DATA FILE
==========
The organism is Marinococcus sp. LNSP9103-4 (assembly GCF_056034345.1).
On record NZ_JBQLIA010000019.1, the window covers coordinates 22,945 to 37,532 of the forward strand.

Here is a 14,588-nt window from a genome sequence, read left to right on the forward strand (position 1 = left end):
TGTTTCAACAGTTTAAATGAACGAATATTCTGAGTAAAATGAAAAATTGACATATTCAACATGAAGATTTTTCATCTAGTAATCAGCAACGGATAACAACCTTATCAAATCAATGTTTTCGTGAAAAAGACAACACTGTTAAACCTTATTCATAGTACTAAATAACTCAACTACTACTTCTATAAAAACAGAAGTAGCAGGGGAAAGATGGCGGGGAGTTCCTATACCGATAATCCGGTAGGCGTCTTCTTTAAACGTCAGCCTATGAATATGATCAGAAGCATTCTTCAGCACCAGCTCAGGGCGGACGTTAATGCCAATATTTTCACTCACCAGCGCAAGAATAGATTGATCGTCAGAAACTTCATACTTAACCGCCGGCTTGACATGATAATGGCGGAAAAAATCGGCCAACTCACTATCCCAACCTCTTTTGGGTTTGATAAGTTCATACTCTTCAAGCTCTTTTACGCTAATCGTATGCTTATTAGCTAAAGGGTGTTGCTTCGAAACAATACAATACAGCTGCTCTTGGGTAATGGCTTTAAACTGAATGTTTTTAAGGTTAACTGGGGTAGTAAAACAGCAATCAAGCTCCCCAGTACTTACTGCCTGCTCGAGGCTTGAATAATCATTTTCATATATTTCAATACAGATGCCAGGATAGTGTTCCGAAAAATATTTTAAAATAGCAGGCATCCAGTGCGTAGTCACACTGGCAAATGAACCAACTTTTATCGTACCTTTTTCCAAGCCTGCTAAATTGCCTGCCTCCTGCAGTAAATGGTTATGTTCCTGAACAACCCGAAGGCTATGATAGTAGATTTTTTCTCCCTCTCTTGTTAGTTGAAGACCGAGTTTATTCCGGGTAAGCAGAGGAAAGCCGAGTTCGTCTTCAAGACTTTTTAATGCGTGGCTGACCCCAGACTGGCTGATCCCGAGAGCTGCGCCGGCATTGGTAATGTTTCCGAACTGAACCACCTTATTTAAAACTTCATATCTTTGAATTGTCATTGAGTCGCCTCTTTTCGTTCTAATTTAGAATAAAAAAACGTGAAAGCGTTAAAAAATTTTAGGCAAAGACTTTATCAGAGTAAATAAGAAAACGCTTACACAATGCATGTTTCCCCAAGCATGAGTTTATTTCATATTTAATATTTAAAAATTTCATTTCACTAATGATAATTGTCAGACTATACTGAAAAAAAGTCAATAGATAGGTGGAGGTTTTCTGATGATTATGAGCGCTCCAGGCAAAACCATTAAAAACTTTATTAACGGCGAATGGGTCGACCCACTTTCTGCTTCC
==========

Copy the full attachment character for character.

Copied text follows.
The organism is Marinococcus sp. LNSP9103-4 (assembly GCF_056034345.1).
On record NZ_JBQLIA010000019.1, the window covers coordinates 22,945 to 37,532 of the forward strand.

Here is a 14,588-nt window from a genome sequence, read left to right on the forward strand (position 1 = left end):
TGTTTCAACAGTTTAAATGAACGAATATTCTGAGTAAAATGAAAAATTGACATATTCAACATGAAGATTTTTCATCTAGTAATCAGCAACGGATAACAACCTTATCAAATCAATGTTTTCGTGAAAAAGACAACACTGTTAAACCTTATTCATAGTACTAAATAACTCAACTACTACTTCTATAAAAACAGAAGTAGCAGGGGAAAGATGGCGGGGAGTTCCTATACCGATAATCCGGTAGGCGTCTTCTTTAAACGTCAGCCTATGAATATGATCAGAAGCATTCTTCAGCACCAGCTCAGGGCGGACGTTAATGCCAATATTTTCACTCACCAGCGCAAGAATAGATTGATCGTCAGAAACTTCATACTTAACCGCCGGCTTGACATGATAATGGCGGAAAAAATCGGCCAACTCACTATCCCAACCTCTTTTGGGTTTGATAAGTTCATACTCTTCAAGCTCTTTTACGCTAATCGTATGCTTATTAGCTAAAGGGTGTTGCTTCGAAACAATACAATACAGCTGCTCTTGGGTAATGGCTTTAAACTGAATGTTTTTAAGGTTAACTGGGGTAGTAAAACAGCAATCAAGCTCCCCAGTACTTACTGCCTGCTCGAGGCTTGAATAATCATTTTCATATATTTCAATACAGATGCCAGGATAGTGTTCCGAAAAATATTTTAAAATAGCAGGCATCCAGTGCGTAGTCACACTGGCAAATGAACCAACTTTTATCGTACCTTTTTCCAAGCCTGCTAAATTGCCTGCCTCCTGCAGTAAATGGTTATGTTCCTGAACAACCCGAAGGCTATGATAGTAGATTTTTTCTCCCTCTCTTGTTAGTTGAAGACCGAGTTTATTCCGGGTAAGCAGAGGAAAGCCGAGTTCGTCTTCAAGACTTTTTAATGCGTGGCTGACCCCAGACTGGCTGATCCCGAGAGCTGCGCCGGCATTGGTAATGTTTCCGAACTGAACCACCTTATTTAAAACTTCATATCTTTGAATTGTCATTGAGTCGCCTCTTTTCGTTCTAATTTAGAATAAAAAAACGTGAAAGCGTTAAAAAATTTTAGGCAAAGACTTTATCAGAGTAAATAAGAAAACGCTTACACAATGCATGTTTCCCCAAGCATGAGTTTATTTCATATTTAATATTTAAAAATTTCATTTCACTAATGATAATTGTCAGACTATACTGAAAAAAAGTCAATAGATAGGTGGAGGTTTTCTGATGATTATGAGCGCTCCAGGCAAAACCATTAAAAACTTTATTAACGGCGAATGGGTCGACCCACTTTCTGCTTCC